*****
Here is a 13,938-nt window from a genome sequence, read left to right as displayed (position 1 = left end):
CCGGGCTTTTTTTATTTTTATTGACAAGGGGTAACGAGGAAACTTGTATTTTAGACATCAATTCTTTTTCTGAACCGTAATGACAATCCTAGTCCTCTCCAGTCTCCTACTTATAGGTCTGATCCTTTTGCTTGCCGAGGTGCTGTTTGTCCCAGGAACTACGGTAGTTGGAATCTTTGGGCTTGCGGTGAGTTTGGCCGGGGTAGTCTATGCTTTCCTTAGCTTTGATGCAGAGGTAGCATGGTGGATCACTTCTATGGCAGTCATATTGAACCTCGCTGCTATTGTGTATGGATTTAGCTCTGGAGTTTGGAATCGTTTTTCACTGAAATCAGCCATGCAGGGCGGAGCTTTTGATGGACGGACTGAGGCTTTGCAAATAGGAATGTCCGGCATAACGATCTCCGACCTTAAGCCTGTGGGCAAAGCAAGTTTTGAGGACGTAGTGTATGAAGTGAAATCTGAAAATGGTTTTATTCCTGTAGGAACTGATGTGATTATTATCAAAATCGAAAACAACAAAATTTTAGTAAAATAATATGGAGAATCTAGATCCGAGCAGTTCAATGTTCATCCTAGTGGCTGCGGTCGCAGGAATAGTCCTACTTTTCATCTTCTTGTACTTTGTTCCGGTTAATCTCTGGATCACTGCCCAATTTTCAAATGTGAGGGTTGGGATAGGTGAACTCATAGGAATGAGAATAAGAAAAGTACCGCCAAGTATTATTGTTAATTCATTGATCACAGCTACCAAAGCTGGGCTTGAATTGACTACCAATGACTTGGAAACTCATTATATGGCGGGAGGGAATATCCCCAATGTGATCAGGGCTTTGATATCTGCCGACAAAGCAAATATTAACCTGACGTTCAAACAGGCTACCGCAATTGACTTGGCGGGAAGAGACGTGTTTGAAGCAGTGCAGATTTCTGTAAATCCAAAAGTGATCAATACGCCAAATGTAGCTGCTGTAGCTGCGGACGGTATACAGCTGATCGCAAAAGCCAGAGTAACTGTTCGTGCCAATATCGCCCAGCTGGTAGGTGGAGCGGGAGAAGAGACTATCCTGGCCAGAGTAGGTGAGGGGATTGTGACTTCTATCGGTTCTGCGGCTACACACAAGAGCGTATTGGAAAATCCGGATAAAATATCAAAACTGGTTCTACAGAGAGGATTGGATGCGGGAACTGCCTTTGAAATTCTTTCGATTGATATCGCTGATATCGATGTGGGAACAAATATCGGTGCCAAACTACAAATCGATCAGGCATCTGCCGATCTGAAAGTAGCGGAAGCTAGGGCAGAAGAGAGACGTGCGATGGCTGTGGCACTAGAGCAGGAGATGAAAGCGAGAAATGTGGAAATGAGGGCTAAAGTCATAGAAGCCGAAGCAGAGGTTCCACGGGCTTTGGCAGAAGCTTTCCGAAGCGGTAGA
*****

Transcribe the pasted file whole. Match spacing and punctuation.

Here is a 13,938-nt window from a genome sequence, read left to right as displayed (position 1 = left end):
CCGGGCTTTTTTTATTTTTATTGACAAGGGGTAACGAGGAAACTTGTATTTTAGACATCAATTCTTTTTCTGAACCGTAATGACAATCCTAGTCCTCTCCAGTCTCCTACTTATAGGTCTGATCCTTTTGCTTGCCGAGGTGCTGTTTGTCCCAGGAACTACGGTAGTTGGAATCTTTGGGCTTGCGGTGAGTTTGGCCGGGGTAGTCTATGCTTTCCTTAGCTTTGATGCAGAGGTAGCATGGTGGATCACTTCTATGGCAGTCATATTGAACCTCGCTGCTATTGTGTATGGATTTAGCTCTGGAGTTTGGAATCGTTTTTCACTGAAATCAGCCATGCAGGGCGGAGCTTTTGATGGACGGACTGAGGCTTTGCAAATAGGAATGTCCGGCATAACGATCTCCGACCTTAAGCCTGTGGGCAAAGCAAGTTTTGAGGACGTAGTGTATGAAGTGAAATCTGAAAATGGTTTTATTCCTGTAGGAACTGATGTGATTATTATCAAAATCGAAAACAACAAAATTTTAGTAAAATAATATGGAGAATCTAGATCCGAGCAGTTCAATGTTCATCCTAGTGGCTGCGGTCGCAGGAATAGTCCTACTTTTCATCTTCTTGTACTTTGTTCCGGTTAATCTCTGGATCACTGCCCAATTTTCAAATGTGAGGGTTGGGATAGGTGAACTCATAGGAATGAGAATAAGAAAAGTACCGCCAAGTATTATTGTTAATTCATTGATCACAGCTACCAAAGCTGGGCTTGAATTGACTACCAATGACTTGGAAACTCATTATATGGCGGGAGGGAATATCCCCAATGTGATCAGGGCTTTGATATCTGCCGACAAAGCAAATATTAACCTGACGTTCAAACAGGCTACCGCAATTGACTTGGCGGGAAGAGACGTGTTTGAAGCAGTGCAGATTTCTGTAAATCCAAAAGTGATCAATACGCCAAATGTAGCTGCTGTAGCTGCGGACGGTATACAGCTGATCGCAAAAGCCAGAGTAACTGTTCGTGCCAATATCGCCCAGCTGGTAGGTGGAGCGGGAGAAGAGACTATCCTGGCCAGAGTAGGTGAGGGGATTGTGACTTCTATCGGTTCTGCGGCTACACACAAGAGCGTATTGGAAAATCCGGATAAAATATCAAAACTGGTTCTACAGAGAGGATTGGATGCGGGAACTGCCTTTGAAATTCTTTCGATTGATATCGCTGATATCGATGTGGGAACAAATATCGGTGCCAAACTACAAATCGATCAGGCATCTGCCGATCTGAAAGTAGCGGAAGCTAGGGCAGAAGAGAGACGTGCGATGGCTGTGGCACTAGAGCAGGAGATGAAAGCGAGAAATGTGGAAATGAGGGCTAAAGTCATAGAAGCCGAAGCAGAGGTTCCACGGGCTTTGGCAGAAGCTTTCCGAAGCGGTAGA